At the dawn of the 20th century, Britain was the world’s leading industrial power. The first nation to industrialise, dominating a global empire and world trade. Whilst noblemen had founded these colonies and spread Britain’s influence, the true source of the nations’ power was its’ coal mines, which at their height were producing 257 million tons of coal a year. Coal propelled her trading vessels around the world, gave life to the beating hearts of machines in the factories and powered the hulking warships of her navy.
However, a new fuel was beginning to emerge, one that would completely change Britain and the world forever; oil, the new black gold. It would make the British navy more powerful than ever, yet also more vulnerable, leading it to rely on foreign countries for its fuel due to a lack of oil reserves within British controlled territory. A speech made by Captain Bernard Acworth at the Cardiff Business Club warned against the country’s ‘dependence on oil fuel’ and led to a flurry of opinion pieces in the Western Mail concerning the use of oil over coal for naval ships.
The extensive collection at Glamorgan Archives offers a window to this pivotal time in Welsh industrial history. Through volumes of newspaper cuttings we can discover the varied contemporary thoughts and opinions on the issue. One such volume shows, amongst many other topics, the discussions surrounding the replacement of coal with oil and hydrogenation.
Other documents, such as a minute book of the Coal Research Committee, discuss schemes for the production of oil from coal in South Wales, primarily focusing on the feasibility and practicalities of opening plants using the hydrogenation and carbonisation methods to produce light oil (e.g petrol) and heavy oil (crude oil).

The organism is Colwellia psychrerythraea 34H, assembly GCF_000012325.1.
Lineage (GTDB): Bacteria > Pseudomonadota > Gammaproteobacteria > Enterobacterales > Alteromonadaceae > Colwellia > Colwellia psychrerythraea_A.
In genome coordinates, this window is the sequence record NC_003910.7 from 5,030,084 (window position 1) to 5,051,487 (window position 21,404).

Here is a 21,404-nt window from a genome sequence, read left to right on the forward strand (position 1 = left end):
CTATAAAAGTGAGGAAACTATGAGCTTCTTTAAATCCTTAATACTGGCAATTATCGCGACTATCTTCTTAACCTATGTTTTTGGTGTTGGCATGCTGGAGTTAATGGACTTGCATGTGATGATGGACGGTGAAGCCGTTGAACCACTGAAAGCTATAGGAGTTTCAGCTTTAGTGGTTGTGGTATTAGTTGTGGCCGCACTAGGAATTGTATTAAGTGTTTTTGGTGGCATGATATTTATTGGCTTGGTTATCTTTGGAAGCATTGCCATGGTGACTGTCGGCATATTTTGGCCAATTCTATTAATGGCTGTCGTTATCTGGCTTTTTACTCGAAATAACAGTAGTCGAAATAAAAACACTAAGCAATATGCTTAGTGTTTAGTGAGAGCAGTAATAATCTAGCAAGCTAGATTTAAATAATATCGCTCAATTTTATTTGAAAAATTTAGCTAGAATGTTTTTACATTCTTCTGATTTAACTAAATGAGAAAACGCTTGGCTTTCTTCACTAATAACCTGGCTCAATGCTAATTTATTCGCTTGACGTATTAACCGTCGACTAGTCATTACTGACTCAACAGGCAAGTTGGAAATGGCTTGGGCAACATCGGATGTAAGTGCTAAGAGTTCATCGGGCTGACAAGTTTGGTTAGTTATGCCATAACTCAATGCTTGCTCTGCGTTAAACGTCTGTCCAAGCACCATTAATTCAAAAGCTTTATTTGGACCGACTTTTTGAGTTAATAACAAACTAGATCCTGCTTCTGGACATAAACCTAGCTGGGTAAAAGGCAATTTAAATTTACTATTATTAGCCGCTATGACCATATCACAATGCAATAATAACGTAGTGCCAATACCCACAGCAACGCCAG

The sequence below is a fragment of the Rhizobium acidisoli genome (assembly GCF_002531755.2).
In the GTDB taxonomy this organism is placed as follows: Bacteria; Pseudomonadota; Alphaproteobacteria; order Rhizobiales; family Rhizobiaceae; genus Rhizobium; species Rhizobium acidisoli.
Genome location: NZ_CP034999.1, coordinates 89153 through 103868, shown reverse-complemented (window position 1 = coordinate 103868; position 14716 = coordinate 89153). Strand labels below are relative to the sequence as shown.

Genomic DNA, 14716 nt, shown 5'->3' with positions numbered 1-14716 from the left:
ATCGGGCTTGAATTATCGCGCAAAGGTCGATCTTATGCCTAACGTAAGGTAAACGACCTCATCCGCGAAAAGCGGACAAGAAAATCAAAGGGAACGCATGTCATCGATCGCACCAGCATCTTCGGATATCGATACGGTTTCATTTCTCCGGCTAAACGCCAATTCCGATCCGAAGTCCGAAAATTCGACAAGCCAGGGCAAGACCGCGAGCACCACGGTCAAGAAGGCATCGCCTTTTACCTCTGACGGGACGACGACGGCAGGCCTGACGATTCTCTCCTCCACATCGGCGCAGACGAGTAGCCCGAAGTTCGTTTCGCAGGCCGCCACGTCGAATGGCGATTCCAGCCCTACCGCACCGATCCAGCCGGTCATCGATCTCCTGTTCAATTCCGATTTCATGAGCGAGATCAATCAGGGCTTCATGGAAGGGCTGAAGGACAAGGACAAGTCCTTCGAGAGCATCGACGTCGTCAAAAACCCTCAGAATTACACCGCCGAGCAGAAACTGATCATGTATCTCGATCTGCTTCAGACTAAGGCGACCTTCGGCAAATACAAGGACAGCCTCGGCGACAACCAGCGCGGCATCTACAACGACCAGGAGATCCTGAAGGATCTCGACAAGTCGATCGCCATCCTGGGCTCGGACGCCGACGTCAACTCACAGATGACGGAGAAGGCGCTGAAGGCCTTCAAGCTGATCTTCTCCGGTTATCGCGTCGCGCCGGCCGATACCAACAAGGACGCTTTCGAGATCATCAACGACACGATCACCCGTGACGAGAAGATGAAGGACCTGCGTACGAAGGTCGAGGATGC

However, this turned out to be fruitless, due to the complexities and high costs of the processes.
The biggest change though, would be to the lives of the hundreds of thousands of miners who would be rendered unemployed for the sake of progress, threatening to wipe out hundreds of small but deep rooted communities that had been providing the nation with coal for generations. Perhaps with this in mind contributors to the popular coalfield publication, Ocean and National Magazine, also spoke about this topic numerous times, with articles that kept track of the debate, never failing to promote the coal industry.
After 1914, the production of coal began to fall, gradually at first, but decreasing almost every year. Whilst the power stations were still hungry for coal, following the First World War one of the mines’ biggest customers, the navy, began to slip away and more followed as vessels around the world underwent the change. Through documents in the Archives, we are able to chart these changes and see how people reacted then adapted to this new threat.
Adam Latchford, Trainee